US Supreme Court Rules In Favor of Trinity Lutheran Church – Columbia Mo.

The U.S. Supreme Court handed down its ruling June 26 in the case of a Lutheran Church—Missouri Synod church preschool, determining 7-2 that the state of Missouri’s barring of the church from a government aid program was unconstitutional.

While the LCMS was not a party to the litigation, Alliance Defending Freedom (ADF) attorneys represented Trinity Lutheran Church in Columbia, Mo., in Trinity Lutheran Church (LCMS) v. Comer (formerly Pauley).

The case came about after Trinity was invited to apply for the 2012 Playground Scrap Tire Surface Material Grant Program to resurface its playground with recycled tire products to be provided by the supposedly neutral state program. The grant program was offered to Missouri nonprofits as a means to recycle scrap tires, in an attempt to reduce the amount of tires in landfills and to foster children’s safety.

“The government should treat children’s safety at religious schools the same as it does at nonreligious schools,” said ADF Senior Counsel David Cortman in his statement after the ruling. “The Supreme Court’s decision today affirms that common-sense principle and the larger truth that government isn’t being neutral when it treats religious organizations worse than everyone else.”

“The Supreme Court’s decision today demonstrates the support of the principle that the government cannot treat religious organizations differently than other organizations just because of what we believe,” echoed LCMS President Rev. Dr. Matthew C. Harrison. “Despite this case being about a preschool playground, a seemingly mundane and simple matter, this is a very big win for the fair and equal treatment of religious organizations.”

After applying for the playground-resurfacing program, Trinity Preschool later was deemed ineligible for the state grant program solely because the preschool is operated by a church.

After soliciting nonprofit organizations across the state to apply for the program and listing Trinity near the top of all applicants, the Missouri Department of Natural Resources decided Trinity’s learning center was ineligible for the program based on an interpretation of a state-constitution provision prohibiting government aid to religion.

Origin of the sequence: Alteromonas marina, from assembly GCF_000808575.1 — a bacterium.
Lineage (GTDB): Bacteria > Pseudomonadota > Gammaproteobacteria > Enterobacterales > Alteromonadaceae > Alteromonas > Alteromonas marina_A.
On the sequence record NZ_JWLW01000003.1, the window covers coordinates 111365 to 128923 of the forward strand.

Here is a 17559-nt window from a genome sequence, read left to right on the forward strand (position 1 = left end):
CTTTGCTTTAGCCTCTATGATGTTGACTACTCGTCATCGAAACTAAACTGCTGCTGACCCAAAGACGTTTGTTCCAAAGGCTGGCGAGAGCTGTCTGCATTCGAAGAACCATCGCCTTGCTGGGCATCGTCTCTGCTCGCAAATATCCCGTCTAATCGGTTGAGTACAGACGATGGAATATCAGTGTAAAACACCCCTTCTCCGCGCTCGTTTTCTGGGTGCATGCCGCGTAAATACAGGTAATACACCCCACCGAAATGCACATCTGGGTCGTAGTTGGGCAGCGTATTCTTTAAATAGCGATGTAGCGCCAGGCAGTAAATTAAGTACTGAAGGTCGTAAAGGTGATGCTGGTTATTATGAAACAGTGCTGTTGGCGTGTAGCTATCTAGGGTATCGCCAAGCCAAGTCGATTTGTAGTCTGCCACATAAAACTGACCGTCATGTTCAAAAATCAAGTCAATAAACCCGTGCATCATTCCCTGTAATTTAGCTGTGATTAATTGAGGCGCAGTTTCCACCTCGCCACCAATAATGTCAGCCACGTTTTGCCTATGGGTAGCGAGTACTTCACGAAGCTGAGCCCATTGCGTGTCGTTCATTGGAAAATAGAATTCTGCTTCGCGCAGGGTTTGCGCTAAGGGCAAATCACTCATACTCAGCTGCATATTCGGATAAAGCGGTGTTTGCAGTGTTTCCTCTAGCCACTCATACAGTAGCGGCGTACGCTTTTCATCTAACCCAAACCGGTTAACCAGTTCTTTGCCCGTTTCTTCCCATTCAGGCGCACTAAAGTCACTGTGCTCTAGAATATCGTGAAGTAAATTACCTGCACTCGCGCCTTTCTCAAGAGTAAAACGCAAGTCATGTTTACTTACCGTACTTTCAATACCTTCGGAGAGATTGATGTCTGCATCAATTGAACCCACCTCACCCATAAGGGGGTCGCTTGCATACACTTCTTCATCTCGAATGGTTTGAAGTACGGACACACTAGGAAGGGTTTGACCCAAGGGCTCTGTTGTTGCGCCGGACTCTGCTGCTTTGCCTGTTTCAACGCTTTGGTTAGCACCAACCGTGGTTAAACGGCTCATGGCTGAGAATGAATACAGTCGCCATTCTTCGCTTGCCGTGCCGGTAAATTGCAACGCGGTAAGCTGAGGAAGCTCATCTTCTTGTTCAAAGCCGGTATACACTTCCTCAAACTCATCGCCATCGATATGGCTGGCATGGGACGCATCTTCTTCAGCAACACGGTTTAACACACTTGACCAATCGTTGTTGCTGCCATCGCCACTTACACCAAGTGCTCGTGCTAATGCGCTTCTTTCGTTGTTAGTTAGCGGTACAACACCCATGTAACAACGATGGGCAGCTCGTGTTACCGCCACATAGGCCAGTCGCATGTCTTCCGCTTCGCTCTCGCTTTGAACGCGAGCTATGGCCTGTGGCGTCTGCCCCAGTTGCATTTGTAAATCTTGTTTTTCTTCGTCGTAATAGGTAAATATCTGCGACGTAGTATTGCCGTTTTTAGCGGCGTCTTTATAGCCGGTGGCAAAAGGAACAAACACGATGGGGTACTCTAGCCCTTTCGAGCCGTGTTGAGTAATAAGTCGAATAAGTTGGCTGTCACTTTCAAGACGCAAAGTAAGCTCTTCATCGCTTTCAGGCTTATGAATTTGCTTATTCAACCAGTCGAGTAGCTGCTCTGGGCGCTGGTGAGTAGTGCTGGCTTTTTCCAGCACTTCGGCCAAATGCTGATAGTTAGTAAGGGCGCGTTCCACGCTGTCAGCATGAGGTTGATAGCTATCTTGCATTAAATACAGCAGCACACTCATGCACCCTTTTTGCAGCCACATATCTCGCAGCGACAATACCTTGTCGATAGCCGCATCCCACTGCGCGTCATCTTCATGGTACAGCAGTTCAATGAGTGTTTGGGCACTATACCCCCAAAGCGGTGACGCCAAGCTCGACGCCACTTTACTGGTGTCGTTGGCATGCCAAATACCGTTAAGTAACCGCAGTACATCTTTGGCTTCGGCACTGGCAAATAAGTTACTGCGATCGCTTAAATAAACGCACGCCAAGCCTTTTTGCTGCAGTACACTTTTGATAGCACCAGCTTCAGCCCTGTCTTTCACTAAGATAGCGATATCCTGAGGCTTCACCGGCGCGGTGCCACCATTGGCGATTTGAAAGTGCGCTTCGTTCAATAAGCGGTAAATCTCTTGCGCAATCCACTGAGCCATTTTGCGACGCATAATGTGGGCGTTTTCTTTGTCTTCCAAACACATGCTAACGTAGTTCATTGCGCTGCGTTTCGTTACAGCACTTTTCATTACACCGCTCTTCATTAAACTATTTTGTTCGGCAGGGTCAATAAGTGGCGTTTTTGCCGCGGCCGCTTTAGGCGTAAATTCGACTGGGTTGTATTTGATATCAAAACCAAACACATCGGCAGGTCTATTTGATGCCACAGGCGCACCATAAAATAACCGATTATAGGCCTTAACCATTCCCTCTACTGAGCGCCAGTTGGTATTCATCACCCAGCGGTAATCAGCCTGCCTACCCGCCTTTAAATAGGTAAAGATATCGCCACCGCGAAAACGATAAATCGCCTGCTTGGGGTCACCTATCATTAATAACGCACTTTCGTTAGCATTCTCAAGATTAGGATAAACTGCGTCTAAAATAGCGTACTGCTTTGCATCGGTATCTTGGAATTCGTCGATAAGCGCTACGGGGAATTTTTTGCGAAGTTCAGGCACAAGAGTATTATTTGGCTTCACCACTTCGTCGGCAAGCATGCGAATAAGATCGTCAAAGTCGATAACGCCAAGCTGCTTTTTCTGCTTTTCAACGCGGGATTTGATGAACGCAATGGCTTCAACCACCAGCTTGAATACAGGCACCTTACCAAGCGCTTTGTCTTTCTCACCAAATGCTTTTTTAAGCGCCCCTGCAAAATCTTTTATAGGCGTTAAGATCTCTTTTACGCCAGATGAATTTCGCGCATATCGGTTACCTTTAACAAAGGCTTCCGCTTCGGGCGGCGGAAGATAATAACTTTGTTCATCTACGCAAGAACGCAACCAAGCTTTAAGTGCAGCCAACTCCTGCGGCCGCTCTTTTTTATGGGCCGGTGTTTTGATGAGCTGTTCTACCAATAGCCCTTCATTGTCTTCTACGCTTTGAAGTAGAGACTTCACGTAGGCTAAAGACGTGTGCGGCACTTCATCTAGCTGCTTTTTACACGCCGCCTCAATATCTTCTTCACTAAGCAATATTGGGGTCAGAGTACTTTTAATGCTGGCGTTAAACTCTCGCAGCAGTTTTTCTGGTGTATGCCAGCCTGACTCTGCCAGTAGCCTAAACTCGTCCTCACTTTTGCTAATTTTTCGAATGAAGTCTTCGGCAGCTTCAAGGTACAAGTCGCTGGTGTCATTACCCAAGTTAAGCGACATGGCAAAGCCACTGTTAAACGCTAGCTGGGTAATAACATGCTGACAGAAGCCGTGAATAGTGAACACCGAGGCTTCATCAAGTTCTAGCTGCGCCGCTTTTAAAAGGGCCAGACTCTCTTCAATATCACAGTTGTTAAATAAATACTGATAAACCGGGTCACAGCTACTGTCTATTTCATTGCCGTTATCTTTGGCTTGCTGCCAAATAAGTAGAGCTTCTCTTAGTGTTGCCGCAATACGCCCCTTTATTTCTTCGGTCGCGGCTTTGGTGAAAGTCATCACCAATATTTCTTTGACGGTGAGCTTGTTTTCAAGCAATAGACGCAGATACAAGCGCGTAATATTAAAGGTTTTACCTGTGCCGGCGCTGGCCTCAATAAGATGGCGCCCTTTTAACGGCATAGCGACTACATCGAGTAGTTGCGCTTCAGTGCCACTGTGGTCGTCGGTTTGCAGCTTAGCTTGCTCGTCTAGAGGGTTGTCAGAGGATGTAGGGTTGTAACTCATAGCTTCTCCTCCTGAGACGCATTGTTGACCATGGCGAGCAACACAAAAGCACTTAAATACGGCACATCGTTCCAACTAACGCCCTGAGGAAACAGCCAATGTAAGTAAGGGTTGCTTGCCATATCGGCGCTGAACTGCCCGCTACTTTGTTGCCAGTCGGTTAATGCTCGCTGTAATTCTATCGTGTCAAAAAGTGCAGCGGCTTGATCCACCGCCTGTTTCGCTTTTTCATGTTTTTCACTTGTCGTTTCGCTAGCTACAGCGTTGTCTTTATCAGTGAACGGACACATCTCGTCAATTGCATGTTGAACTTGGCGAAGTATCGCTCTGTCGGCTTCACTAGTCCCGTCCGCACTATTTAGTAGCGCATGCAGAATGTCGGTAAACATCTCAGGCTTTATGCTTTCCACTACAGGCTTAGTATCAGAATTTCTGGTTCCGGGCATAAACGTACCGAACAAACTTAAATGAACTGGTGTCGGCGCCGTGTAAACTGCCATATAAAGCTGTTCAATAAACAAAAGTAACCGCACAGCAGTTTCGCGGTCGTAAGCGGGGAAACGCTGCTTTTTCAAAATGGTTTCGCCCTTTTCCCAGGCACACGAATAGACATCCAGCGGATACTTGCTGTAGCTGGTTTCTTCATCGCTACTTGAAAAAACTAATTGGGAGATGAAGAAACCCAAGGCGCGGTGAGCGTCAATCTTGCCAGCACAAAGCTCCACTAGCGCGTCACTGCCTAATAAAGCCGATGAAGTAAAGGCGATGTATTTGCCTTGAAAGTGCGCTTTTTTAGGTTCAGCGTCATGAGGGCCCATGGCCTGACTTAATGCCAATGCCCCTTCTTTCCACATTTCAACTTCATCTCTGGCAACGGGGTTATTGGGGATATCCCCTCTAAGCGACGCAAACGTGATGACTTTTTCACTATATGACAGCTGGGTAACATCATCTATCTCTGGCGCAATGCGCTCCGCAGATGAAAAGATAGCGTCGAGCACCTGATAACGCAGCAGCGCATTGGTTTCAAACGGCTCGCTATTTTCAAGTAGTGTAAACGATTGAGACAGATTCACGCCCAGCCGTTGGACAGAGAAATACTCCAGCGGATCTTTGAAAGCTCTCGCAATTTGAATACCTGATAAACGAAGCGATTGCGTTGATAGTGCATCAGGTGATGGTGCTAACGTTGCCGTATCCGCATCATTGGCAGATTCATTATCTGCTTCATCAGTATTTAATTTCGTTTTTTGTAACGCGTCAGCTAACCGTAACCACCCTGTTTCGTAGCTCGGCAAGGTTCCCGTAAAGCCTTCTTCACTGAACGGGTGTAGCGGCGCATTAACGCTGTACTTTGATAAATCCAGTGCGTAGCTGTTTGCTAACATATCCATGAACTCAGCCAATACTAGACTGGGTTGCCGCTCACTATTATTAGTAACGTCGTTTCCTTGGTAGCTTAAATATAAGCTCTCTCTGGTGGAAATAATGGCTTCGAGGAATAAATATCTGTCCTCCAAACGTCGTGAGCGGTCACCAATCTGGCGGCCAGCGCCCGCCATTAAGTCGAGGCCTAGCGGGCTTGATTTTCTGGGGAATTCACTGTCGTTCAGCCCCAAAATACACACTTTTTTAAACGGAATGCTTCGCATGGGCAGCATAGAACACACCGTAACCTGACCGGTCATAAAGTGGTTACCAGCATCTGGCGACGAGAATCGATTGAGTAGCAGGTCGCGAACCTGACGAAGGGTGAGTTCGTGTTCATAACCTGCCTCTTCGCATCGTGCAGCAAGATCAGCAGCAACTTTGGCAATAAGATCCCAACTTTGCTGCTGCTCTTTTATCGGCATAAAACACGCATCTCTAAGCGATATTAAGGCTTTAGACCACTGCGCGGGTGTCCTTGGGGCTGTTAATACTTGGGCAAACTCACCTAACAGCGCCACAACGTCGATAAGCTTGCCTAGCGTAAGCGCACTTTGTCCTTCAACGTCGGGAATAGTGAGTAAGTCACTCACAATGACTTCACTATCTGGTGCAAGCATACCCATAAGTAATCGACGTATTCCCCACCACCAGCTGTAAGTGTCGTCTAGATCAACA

ADF is a non-profit legal organization that advocates for the right of people to freely live out their faith. Its attorneys contended the case was a question of whether states can exhibit “hostility to religion” by barring churches from state aid programs solely because they are religious organizations. In oral arguments April 19, ADF attorneys asserted such discrimination violates the Free Exercise and Equal Protection Clauses of the First Amendment.

“Equal treatment of a religious organization in a program that provides only secular benefits, like a partial reimbursement grant for playground surfacing, isn’t a government endorsement of religion,” said Cortman. “As the Supreme Court rightly found, unequal treatment that singles out a preschool for exclusion from such a program simply because a church runs the school is clearly unconstitutional.”

The LCMS announced June 20 that the Rev. Dr. Gregory P. Seltz, speaker for “The Lutheran Hour,” officially accepted the Synod’s call to be the Lutheran Center for Religious Liberty (LCRL) executive director in Washington, D.C. The LCRL provides input, education, advice and resources in the areas of marriage, life issues and religious liberty and seeks to actively engage in discussions and establish partnerships, as appropriate, with individuals and groups in Washington, D.C.

“I look forward to my role with the LCRL and engaging on issues like this that impact religious organizations,” said Seltz. “One of the three areas of work will be to defend religious freedoms, liberties and rights of conscience for people of faith as provided to us by our founding fathers in the Constitution.”

In 2015, the LCMS participated in an amicus brief for the case. Amicus briefs provide pertinent information to the court regarding a case, alert the court to the ways in which the case may affect people outside of the two parties involved, and help draw public and media attention to an important issue. That amicus brief is available for download at

This article first appeared in LCMS Reporter and is written by Roger Drinnon ( He is director of Editorial Services and Media Relations for LCMS Communications.